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Keywords:

  • antibiotics;
  • CD40;
  • CD40 ligand;
  • drug hypersensitivity

Summary

Background The danger hypothesis provides a new perspective of the mechanisms underlying drug allergy. In this study, we evaluated associations between variations in the genes involved in danger signal pathways and antibiotic-induced cutaneous allergic reactions (AICARs).

Methods Two hundred cases with urticaria, angio-oedema, maculopapular rash, and erythema multiforme caused by antibiotics were extracted from the database of the Adverse Drug Reaction Research Group in Korea. All cases were confirmed by an allergy specialist. Causative antibiotics included penicillin, cephalosporin, quinolone, and others (approximately 40 different types). Ten single nucleotide polymorphisms (SNPs) in seven genes (−318C>T, +49A>G, and +6230G>A in CTLA4, IVS+17T>C in CD28, −3479T>G and I170V in CD86, −1C>T in CD40, −3458A>G in CD40LG, −308G>A in TNF, and −31T>C in IL1B) were scored for cases and for healthy subjects without a history of AICARs.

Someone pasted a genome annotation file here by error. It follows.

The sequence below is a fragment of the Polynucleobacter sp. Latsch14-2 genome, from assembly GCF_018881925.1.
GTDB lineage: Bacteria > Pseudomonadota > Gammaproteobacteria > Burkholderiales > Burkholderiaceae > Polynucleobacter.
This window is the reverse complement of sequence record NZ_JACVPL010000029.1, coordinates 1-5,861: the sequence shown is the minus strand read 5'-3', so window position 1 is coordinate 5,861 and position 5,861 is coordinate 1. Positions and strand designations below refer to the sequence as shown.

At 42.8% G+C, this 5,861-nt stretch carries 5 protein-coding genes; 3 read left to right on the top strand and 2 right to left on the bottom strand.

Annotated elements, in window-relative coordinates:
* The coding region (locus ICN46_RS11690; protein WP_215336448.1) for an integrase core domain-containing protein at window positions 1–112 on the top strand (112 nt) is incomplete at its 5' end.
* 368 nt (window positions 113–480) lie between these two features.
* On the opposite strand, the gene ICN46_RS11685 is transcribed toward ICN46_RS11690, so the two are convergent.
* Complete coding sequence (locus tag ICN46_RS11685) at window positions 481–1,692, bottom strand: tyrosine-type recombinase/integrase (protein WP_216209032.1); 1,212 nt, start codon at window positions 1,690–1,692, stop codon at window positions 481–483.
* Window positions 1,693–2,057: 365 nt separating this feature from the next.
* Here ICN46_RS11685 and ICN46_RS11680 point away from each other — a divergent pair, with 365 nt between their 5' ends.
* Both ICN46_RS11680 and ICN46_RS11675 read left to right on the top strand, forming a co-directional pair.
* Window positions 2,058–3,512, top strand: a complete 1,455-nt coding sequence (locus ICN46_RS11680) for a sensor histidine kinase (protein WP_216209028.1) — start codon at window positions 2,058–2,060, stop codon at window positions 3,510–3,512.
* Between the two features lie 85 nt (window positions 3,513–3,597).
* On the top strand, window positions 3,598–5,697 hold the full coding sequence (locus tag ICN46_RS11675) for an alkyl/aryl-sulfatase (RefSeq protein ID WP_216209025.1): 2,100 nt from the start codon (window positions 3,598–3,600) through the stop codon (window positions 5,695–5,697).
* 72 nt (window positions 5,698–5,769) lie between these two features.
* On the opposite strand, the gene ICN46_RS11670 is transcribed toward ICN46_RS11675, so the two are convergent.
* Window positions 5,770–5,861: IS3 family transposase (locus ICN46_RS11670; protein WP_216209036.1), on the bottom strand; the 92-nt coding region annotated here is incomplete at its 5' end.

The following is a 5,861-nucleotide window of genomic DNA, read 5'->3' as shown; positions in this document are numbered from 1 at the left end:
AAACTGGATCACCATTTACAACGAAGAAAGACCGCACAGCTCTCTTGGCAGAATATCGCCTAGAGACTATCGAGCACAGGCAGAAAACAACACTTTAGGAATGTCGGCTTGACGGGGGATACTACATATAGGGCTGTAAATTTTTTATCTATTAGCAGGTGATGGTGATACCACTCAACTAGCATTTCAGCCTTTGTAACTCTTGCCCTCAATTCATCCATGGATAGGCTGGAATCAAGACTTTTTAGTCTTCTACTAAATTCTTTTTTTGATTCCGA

Results Our analysis failed to reveal differences in the distribution of the 10 SNPs between cases and controls. However, we could find a gene–gene interaction between −1C>T in CD40 and −3458A>G in CD40L using multifactor dimensionality reduction analysis. Subjects with minor alleles of both SNPs showed a significant risk for developing AICARs [P=0.017, odds ratio (OR) (95% confidence interval)=2.93 (1.20–7.97)].

Conclusion Our findings suggest that a genetic interaction between CD40 and CD40L favours the development of AICARs.